Wednesday, June 1, 2011

A more routine day. 27/5/2011.

Flushed with the excitement of yesterday we had no great expectations for today, as little was likely to compare. Whilst there was nothing of especial interest on the east coast we decided to have a visit nonetheless.

Our first port of call en route was North Cave, a Yorkshire Wildlife Trust Reserve with an accompanying local community involvement. Always a pleasure to visit, I was interested in the presence of several Pochard, as I had been at some sites in East Anglia, wondering whether this is a species that is possibly increasing its breeding numbers?
We moved on to the Tophill Low Reserve, administered by Yorkshire Water. Again it was interesting to see Gadwall and Pochard numbers, species that, when first I started travelling around Yorkshire, weren't at all prevalent. As usual we had a wide variety of species given the various lagoons are surrounded by woodland and other cover. Finally , after walking the whole site , we had a single Turtle Dove overflying us and heading for cover. This is certainly a species not met up with as easily or frequently as in the past. Of accompanying interest was the presence of Marsh Frogs, and their cacophonous calling from one of the areas near the car park, and Grass Snakes, who appear to make their home deep within the piles of grass clippings which are stacked up on the site.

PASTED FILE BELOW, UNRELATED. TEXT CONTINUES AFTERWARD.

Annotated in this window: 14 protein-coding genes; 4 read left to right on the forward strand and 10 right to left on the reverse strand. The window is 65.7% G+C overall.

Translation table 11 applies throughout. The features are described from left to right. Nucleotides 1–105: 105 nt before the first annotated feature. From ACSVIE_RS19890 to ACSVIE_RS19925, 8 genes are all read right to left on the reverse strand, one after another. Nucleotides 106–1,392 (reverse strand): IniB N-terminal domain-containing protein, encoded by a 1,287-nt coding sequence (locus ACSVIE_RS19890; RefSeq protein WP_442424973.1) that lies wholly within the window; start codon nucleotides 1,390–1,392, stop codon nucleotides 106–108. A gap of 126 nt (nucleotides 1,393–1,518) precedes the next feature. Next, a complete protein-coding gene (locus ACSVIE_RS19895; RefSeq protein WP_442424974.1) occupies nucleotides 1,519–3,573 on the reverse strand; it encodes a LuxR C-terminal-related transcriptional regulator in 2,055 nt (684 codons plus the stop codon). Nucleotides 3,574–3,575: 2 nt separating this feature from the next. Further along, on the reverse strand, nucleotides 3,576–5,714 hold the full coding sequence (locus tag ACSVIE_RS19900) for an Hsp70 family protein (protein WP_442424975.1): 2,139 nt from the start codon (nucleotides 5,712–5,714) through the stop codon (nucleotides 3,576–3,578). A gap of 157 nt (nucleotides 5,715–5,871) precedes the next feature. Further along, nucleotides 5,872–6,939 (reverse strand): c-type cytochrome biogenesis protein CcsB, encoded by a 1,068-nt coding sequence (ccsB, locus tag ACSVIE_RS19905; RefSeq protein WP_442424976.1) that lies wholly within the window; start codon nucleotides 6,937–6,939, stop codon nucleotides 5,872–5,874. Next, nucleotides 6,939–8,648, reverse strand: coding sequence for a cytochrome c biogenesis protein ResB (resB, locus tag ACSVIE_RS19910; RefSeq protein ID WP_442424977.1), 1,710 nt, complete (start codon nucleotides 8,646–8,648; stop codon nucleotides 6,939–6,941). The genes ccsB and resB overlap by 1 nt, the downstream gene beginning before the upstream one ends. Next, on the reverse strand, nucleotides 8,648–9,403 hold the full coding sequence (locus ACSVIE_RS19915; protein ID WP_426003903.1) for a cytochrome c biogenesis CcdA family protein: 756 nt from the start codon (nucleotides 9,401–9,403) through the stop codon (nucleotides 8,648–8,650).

Our final visit was to Bempton Cliffs RSPB Reserve, the home of Guillemot, Razorbill, Kittiwake Fulmar ,Gannets and , not least, Puffins. Excellent views can be had from the cliff top viewing platforms and it's always a fascinating experience to watch the behaviour of any of these species from such close vantage points. Of equal interest were tremendous views of a singing Grasshopper Warbler, in fact the best I've ever had. It persisted in sitting out atop vegetation and in full view, and singing for quite long intervals. Whilst we're all conversant with the species turning its head whilst singing in order to "distribute" its song more effectively I didn't realise that, whilst singing, its tail was visibly trembling or vibrating throughout. A great experience to bring a good day to a close.

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